The research also found matters of IT security were considered as the biggest concern, with 38 per cent of organisations lacking the necessary skills to deal with security issues. Integration and interoperability was also a crucial concern: 27 per cent of organisations felt they struggled to integrate private cloud environments into their IT estate. Similarly, 22 per cent of respondents admit to difficulties in managing different IT systems across separate business departments.
“Look to any success story in modern IT and you will find cloud computing at its heart. But it is not often a case of just ‘switching on’ the cloud – organisations need to take a number of steps to get there, usually from a starting point of traditional on premise solutions, which are then complimented with external services – including public and private cloud, colocation hosting, or managed services. With the research highlighting just how important Hybrid IT systems are to remaining competitive, it is imperative that we find ways to help organisations of all sizes and sectors address and overcome complexity issues and move forward on the cloud journey.”
Commenting on the findings, Keith Tilley, Executive Vice President, Global Sales & Customer Services Management at Sungard Availability Services, said:
“Cloud computing may seem to be the natural way forward for enterprise IT but it is not simply a case of turning off legacy system and pushing old processes into new environments. Most organisations in the UK have legacy applications -many running some of their most critical applications-, and as such, Hybrid IT is a necessary transition in the adoption of cloud services. It is very promising that organisations recognise the strategic value of Hybrid IT, but it equally disturbing that half our respondents feel unable to cope with the level of complexity it has added to their business.”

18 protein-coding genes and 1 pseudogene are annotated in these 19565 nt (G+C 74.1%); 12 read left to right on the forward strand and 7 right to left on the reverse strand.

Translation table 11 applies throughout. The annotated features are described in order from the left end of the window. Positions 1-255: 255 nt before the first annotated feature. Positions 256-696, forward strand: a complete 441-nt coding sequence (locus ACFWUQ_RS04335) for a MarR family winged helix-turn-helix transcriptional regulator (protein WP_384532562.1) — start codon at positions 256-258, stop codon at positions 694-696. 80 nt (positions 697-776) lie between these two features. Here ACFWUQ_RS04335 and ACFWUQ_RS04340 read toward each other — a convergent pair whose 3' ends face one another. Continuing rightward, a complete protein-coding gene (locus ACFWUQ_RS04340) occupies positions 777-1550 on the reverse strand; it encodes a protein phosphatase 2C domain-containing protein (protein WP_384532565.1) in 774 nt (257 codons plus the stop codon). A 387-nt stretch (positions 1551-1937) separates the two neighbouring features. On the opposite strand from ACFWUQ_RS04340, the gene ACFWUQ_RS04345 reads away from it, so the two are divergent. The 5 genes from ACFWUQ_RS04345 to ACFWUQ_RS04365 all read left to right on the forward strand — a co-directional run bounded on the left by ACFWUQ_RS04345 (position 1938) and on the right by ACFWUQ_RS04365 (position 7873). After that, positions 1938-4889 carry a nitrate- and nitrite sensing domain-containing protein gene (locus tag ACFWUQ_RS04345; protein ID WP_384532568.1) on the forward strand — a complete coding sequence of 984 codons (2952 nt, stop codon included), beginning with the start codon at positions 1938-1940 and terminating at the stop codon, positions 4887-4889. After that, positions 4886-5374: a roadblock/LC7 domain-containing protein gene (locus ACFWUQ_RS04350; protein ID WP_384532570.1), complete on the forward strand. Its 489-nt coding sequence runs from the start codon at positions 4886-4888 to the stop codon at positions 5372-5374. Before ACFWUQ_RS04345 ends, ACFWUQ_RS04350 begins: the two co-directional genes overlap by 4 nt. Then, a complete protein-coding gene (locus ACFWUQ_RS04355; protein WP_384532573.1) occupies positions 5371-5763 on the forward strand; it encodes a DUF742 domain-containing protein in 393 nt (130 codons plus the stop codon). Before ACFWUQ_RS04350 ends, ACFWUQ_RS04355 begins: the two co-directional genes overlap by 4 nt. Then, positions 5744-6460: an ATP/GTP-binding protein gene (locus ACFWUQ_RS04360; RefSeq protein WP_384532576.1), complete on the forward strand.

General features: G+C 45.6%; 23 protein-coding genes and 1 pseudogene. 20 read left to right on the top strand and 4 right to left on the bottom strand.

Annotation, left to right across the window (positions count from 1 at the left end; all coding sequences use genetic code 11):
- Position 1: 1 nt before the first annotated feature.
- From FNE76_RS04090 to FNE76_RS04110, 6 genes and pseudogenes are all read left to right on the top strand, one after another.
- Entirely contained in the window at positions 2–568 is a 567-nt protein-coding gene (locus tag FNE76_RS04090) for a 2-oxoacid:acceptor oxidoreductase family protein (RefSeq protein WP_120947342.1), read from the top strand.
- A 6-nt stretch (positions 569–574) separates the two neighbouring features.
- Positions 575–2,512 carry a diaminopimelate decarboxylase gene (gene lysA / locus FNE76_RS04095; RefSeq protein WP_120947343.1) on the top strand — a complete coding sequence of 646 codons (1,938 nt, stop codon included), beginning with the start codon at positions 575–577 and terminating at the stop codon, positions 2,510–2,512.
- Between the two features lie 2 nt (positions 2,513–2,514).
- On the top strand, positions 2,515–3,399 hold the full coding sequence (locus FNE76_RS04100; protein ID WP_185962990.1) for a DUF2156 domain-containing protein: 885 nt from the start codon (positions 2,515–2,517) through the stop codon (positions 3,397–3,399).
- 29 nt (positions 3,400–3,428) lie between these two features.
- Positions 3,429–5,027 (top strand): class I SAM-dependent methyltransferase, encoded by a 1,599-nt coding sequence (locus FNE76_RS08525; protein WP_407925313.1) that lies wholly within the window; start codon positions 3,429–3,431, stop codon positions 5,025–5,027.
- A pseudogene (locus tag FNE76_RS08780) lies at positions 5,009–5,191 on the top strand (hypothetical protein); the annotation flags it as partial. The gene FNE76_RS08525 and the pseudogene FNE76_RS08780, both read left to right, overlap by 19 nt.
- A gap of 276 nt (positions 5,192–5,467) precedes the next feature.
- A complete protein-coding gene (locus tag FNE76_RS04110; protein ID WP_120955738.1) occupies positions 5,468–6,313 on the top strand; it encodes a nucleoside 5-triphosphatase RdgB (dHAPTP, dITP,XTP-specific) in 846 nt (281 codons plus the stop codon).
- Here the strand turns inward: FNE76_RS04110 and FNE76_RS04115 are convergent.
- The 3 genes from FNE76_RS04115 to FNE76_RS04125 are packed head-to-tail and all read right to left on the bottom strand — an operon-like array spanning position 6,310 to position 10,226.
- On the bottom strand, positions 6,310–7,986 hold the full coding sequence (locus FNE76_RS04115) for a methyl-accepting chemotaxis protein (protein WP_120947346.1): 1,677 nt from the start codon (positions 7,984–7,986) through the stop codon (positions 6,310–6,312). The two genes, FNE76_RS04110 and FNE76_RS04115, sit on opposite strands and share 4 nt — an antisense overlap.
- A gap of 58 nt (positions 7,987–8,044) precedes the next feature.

Roy Gray, IT Infrastructure at NHS Trust Moorfields, commented:
“In the public sector, IT complexity is inevitability. Resources are stretched, yet we’re expected to remain on the cutting edge of technology, delivering the latest services as well as highly confidential data with no room for disruption in service. We do everything we can to stay up to date – sharing resources with other public sector organisations, or borrowing ideas and implementing them ourselves – unsurprisingly it can become very complicated very quickly. And it’s not going to change; we’ll never get any smaller, we’re always going to expand and expand and expand. We need to be able to deal with this.”
Badreddine Laroussi, Group CIO – TDA Capital, commented:
“The whole point of moving to a Hybrid IT approach is to increase business agility. Technology is changing all the time, with new applications and services appearing on a weekly basis – organisations need an approach that can take advantage of this, allowing the right solutions to be brought into the IT estate whenever they become available. Of course, this requires careful planning: which applications would suit a cloud environment and which would be better elsewhere? Do you have the skillsets needed to make a success of this approach?”
The full report is available to download here.
About the research
Interviews were carried out in September and October 2015 by Vanson Bourne on behalf of Sungard Availability Services®. 500 interviews were conducted altogether: 150 from the UK, 150 from France and 100 each from Sweden and Ireland. The research spoke to IT decision makers in businesses of over 500 employees across a variety of sectors – including financial services, business process management and retail.
The abbreviation for Sungard Availability Services is ‘Sungard AS’ as cited above. Please use ‘Sungard AS’ when abbreviating the name rather than ‘Sungard’ or ‘SunGard,’ which may confuse the reader with another separate company with a similar name.